Capacitance Sensors vs. Eddy Current Sensors Application Note
Capacitance sensors and Eddy current sensors are both used for non-contact measurements. Capacitive probes use electric fields to measure the distance from the sensor face to the surface of a target that is typically conductive and grounded. Eddy current probes use an alternating AC current to induce a magnetic field in a conductive target instead. In turn, the induced magnetic field produces a back magnetic field that is proportional to the gap between the probe face and the target.
In a recent application note, MTI Instruments examines the differences between capacitance sensors and Eddy current sensors in terms of their basic operating principles and relative advantages. For example, the sensors in capacitive probes only sense the conductive surfaces. They are immune to subsurface magnetic effects and surface conductivity as seen in differ target materials. In EV battery production, this enables them to sense EV film step height and not sense through the film to the roller which is not desirable. Eddy current probes have a larger sensing footprint and are immune to non-conductive contamination but also sense nearby objects.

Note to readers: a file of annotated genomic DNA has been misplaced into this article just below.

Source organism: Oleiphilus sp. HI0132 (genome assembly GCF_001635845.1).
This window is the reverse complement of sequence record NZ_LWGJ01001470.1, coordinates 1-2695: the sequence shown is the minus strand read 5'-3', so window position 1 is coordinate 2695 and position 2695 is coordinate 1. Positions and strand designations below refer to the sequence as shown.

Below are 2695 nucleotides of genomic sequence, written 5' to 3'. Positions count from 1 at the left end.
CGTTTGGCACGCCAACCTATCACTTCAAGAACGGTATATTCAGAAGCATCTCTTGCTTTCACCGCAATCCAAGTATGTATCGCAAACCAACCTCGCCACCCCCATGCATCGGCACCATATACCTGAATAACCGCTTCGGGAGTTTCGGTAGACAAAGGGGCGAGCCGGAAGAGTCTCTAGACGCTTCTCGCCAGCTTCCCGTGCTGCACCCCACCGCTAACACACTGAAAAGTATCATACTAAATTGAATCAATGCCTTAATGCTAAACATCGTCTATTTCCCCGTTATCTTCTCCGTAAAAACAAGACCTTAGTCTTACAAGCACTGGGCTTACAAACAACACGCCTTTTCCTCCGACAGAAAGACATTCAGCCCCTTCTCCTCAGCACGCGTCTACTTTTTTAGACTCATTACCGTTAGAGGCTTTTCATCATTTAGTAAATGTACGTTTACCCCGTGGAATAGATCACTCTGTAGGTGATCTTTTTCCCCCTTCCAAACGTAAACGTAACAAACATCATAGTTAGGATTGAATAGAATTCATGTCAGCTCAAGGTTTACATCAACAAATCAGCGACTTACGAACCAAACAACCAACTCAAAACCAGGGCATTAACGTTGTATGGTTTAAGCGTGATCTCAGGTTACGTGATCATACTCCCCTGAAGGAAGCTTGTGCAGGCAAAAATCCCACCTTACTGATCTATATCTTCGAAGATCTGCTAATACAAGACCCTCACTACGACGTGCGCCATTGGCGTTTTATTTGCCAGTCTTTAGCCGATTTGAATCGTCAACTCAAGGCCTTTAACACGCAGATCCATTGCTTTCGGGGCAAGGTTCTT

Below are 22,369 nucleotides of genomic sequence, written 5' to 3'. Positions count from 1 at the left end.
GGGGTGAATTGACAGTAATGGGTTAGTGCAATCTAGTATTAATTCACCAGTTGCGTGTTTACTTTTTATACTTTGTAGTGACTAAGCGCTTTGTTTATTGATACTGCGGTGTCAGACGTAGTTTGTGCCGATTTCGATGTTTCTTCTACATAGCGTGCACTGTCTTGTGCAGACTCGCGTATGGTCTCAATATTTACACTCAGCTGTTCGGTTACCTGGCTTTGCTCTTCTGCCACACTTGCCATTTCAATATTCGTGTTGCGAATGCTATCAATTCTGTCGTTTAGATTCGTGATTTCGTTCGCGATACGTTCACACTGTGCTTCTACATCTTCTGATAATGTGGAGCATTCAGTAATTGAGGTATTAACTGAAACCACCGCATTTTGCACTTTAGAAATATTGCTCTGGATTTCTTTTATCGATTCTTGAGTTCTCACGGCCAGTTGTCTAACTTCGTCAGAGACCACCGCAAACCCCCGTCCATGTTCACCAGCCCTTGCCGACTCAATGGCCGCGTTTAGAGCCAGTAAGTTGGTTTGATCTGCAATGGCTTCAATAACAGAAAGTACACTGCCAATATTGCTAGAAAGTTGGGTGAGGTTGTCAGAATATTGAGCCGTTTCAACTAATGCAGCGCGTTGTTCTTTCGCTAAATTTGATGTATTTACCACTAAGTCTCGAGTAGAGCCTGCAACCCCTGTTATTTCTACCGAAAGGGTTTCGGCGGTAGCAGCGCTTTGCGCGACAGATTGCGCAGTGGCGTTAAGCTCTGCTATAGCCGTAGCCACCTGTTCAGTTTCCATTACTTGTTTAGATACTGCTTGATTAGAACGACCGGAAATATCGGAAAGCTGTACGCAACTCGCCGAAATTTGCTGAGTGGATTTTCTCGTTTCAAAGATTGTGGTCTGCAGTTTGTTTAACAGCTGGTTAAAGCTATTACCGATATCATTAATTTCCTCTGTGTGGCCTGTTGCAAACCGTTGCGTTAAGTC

MTI’s application note also contains a quick comparison table for capacitance sensors and Eddy current sensors. This analysis includes small targets, large ranges, thin materials, resolution, bandwidth, cost, and material composition since Eddy current sensitivity is dependent on material type while capacitive sensing is not. Capacitance probes are generally a better choice for non-contact sensing, but a sensing environment that is dirty, contaminated, or wet may require an Eddy current probe instead.
Read this app note on-line at Comparing Non-Contact Sensors: Capacitive vs. Eddy Current.